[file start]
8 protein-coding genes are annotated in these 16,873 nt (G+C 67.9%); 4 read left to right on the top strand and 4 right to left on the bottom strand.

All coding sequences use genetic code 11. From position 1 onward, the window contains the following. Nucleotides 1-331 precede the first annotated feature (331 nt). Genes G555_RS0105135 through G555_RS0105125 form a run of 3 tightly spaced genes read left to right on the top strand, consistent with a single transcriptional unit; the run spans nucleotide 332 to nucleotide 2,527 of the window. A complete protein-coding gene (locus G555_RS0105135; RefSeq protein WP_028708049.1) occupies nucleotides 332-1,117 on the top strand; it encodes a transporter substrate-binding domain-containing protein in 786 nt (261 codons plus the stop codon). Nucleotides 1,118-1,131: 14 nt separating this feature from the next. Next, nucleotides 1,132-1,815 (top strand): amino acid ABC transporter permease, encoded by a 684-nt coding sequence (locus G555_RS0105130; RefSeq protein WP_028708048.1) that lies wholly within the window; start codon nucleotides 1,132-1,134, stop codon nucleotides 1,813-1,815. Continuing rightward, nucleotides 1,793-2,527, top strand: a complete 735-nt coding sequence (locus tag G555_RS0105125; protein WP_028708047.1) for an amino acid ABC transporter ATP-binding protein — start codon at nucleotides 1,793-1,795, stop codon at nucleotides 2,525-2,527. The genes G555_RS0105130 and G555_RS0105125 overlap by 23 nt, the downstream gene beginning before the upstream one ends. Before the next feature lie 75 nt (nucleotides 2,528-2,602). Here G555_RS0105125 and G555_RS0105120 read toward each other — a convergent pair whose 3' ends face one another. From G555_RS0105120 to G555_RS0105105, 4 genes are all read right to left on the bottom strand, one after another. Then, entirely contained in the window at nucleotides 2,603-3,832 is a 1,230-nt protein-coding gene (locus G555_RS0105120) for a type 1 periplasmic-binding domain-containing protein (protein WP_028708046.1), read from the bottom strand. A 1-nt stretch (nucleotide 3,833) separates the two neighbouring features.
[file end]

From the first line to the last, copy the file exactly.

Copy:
8 protein-coding genes are annotated in these 16,873 nt (G+C 67.9%); 4 read left to right on the top strand and 4 right to left on the bottom strand.

All coding sequences use genetic code 11. From position 1 onward, the window contains the following. Nucleotides 1-331 precede the first annotated feature (331 nt). Genes G555_RS0105135 through G555_RS0105125 form a run of 3 tightly spaced genes read left to right on the top strand, consistent with a single transcriptional unit; the run spans nucleotide 332 to nucleotide 2,527 of the window. A complete protein-coding gene (locus G555_RS0105135; RefSeq protein WP_028708049.1) occupies nucleotides 332-1,117 on the top strand; it encodes a transporter substrate-binding domain-containing protein in 786 nt (261 codons plus the stop codon). Nucleotides 1,118-1,131: 14 nt separating this feature from the next. Next, nucleotides 1,132-1,815 (top strand): amino acid ABC transporter permease, encoded by a 684-nt coding sequence (locus G555_RS0105130; RefSeq protein WP_028708048.1) that lies wholly within the window; start codon nucleotides 1,132-1,134, stop codon nucleotides 1,813-1,815. Continuing rightward, nucleotides 1,793-2,527, top strand: a complete 735-nt coding sequence (locus tag G555_RS0105125; protein WP_028708047.1) for an amino acid ABC transporter ATP-binding protein — start codon at nucleotides 1,793-1,795, stop codon at nucleotides 2,525-2,527. The genes G555_RS0105130 and G555_RS0105125 overlap by 23 nt, the downstream gene beginning before the upstream one ends. Before the next feature lie 75 nt (nucleotides 2,528-2,602). Here G555_RS0105125 and G555_RS0105120 read toward each other — a convergent pair whose 3' ends face one another. From G555_RS0105120 to G555_RS0105105, 4 genes are all read right to left on the bottom strand, one after another. Then, entirely contained in the window at nucleotides 2,603-3,832 is a 1,230-nt protein-coding gene (locus G555_RS0105120) for a type 1 periplasmic-binding domain-containing protein (protein WP_028708046.1), read from the bottom strand. A 1-nt stretch (nucleotide 3,833) separates the two neighbouring features.